Oil price slump may nix raises, state spending
A top economist said Wednesday that Gov. Susana Martinez and state lawmakers should tear up preliminary budgets for the coming fiscal year and assume there will be no new money for pay raises or expanding education and public-safety initiatives.
"I would simply count on no new money," Jim Peach, an energy markets expert and economist at New Mexico State University, told lawmakers during a Senate Finance Committee hearing Wednesday at the Capitol.
Lawmakers on Tuesday convened the 2016 Legislature with the primary mandate to pass a spending plan for the 2017 fiscal year that Gov. Susan Martinez will sign. That document would dictate programs and spending levels for state agencies and public education starting on July 1.
But with a large share of the $6.3 billion state general fund generated from taxes and fees on crude oil production and natural gas extraction, a sense of alarm was evident Wednesday. The price for crude oil fell 6 percent during the trading day to below $27 -- a 6o percent drop from a year ago and the lowest price in a decade.
Sen. George Muñoz, D-Gallup, was among those who said he had checked the markets throughout the day with his smart phone. Before the hearing, one senator joked that at Wednesday's price, one could buy a barrel of crude, toss the oil and do better selling just the the barrel.
Senate Finance Committee Chairman John Arthur Smith, a Democrat from Deming, said there is still disagreement between the Martinez administration and lawmakers on how to proceed.
"The trend reflects we'll need to make real adjustments," Smith said.
In December, the state's consensus revenue forecasting team, which includes staff economists from the Legislature and governor's office, was using revenue tracking data from the summer to push forward a forecast that called for $232 million in new money in fiscal 2017. That forecast relied on the average price for crude oil coming in at about $44 a barrel in the coming 18 months.
But actual tax payments to the state since then show a broad weakening of the state economy.
Gross receipts tax collections, for instance, were down 13 percent for the first four months of the current fiscal year -- July through October. This week's data shows that trend continued into November with gross receipts tax receipts 7 percent below the consensus forecast.
Gov. Martinez has proposed spending that entire amount of new money on targeted pay raises for employees in hard-to-recruit specialties such as technology, child welfare, corrections and law enforcement, as well as new initiatives in education, tourism, public safety, and job training.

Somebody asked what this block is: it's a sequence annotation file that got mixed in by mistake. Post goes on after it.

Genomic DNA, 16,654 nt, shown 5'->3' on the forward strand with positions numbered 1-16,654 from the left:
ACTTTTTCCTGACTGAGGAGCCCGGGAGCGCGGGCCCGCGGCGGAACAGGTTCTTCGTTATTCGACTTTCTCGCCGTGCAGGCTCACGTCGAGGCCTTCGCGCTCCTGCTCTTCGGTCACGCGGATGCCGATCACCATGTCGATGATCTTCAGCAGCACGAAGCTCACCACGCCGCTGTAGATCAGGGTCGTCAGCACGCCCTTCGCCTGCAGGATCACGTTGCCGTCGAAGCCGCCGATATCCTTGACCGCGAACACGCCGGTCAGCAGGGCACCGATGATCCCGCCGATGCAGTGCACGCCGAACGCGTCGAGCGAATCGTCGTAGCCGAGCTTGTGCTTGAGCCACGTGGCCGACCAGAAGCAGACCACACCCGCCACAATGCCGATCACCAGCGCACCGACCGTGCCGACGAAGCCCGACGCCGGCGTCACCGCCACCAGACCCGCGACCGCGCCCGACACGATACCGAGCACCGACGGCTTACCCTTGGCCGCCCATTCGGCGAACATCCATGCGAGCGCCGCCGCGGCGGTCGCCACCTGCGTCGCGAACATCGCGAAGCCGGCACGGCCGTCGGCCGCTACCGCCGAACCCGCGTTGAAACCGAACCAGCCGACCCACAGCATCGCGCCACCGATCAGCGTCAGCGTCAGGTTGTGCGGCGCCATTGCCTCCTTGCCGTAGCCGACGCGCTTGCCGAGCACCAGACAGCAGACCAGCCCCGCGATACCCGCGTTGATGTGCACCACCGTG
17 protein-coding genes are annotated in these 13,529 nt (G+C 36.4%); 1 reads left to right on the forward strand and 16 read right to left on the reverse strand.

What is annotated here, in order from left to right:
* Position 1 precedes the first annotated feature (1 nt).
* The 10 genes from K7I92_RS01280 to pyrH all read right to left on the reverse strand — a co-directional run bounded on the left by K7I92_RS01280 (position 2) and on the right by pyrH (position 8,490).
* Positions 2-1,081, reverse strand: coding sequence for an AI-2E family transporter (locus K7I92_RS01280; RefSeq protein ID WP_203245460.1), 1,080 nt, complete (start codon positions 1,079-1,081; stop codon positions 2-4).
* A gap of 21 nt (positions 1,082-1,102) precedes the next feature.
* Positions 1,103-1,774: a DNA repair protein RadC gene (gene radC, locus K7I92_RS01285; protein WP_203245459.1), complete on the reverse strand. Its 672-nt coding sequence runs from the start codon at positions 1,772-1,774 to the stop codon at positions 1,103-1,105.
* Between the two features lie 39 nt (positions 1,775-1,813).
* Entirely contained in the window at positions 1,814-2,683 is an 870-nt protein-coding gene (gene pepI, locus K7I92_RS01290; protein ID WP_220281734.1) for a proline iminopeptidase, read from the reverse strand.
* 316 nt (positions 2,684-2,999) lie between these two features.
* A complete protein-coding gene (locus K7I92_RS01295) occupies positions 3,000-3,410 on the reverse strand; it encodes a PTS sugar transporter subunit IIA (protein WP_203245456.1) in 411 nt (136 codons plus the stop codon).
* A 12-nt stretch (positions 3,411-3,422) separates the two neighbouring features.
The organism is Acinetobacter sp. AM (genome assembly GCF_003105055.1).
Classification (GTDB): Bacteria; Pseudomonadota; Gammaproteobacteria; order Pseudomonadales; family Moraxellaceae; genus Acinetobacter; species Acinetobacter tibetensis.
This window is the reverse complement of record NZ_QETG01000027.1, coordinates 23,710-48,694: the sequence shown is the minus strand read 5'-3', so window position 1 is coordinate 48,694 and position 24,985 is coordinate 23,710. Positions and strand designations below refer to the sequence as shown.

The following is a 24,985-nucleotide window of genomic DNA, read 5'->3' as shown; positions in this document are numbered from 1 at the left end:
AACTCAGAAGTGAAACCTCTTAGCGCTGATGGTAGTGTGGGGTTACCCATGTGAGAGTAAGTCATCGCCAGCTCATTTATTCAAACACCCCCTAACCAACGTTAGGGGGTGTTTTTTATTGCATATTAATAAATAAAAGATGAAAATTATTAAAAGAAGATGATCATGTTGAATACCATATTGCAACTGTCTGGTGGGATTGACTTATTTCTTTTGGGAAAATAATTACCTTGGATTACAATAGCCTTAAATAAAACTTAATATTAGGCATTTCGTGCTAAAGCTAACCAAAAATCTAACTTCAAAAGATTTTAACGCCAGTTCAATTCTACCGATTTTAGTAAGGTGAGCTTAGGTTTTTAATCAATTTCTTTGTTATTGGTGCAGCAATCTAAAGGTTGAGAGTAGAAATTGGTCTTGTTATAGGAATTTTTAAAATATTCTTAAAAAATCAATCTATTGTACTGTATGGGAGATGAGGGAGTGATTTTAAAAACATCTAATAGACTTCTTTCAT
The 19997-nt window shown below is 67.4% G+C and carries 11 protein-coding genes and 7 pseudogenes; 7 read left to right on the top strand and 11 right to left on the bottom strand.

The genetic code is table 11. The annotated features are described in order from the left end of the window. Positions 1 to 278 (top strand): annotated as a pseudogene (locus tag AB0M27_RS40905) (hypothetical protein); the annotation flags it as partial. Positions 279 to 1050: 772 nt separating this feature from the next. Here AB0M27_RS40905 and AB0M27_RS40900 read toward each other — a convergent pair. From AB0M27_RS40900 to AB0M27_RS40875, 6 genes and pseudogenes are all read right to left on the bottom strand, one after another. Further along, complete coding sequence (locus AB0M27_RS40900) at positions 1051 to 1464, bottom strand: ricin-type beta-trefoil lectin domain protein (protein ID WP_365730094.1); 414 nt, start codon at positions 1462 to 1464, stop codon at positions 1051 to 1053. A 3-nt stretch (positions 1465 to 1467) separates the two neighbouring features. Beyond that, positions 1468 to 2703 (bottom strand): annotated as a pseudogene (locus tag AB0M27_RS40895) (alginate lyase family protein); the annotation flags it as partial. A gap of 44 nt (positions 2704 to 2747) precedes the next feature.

Lawmakers had $150 million budgeted for new or expanded programs with additional spending set aside for employee pay raises that would be allocated only if the economy stabilizes.
Both of those forecasts were looking like toast this week.
The reason is that the next fiscal year's budget depends on having at least an 8 percent reserve on June 30.
With energy prices today well below the forecast, that means a smaller reserve. And less money in reserve means fewer dollars can be rolled into spending accounts for schools and prisons in July.
"I think what I heard is that zero is zero," said Sen. Susan Wilson Beffort, R-Sandia Park . "We should keep our budget flat and get our reserves back up to 10 percent."
Peach said he has been analyzing energy prices for a long time and the short-term trends can change quickly. But there are many factors that suggest the surplus crude will be around for several years -- especially with new technology and global competition.
"We've got a lot of oil and no sign that we have an increase in demand. If someone doesn't cut production we're going to have low prices for quite a period of time," said Peach.
New Mexico lawmakers won't get another consensus forecast at least until next week.
Meanwhile, agency budget hearings in both the House and the Senate are continuing.
Economist Jeff Mitchell with the University of New Mexico's Bureau of Business and Economic Research, said he too has reduced his estimates for state job growth in the coming year. "This is the first time we have seen a very significant change in the forecast over three months," he said.
But while money spent on gasoline consumption tends to migrate outside New Mexico to large companies, the dollars saved by drivers will go to local restaurants and retail stores.
"These dollars are much more likely to stick around," he said.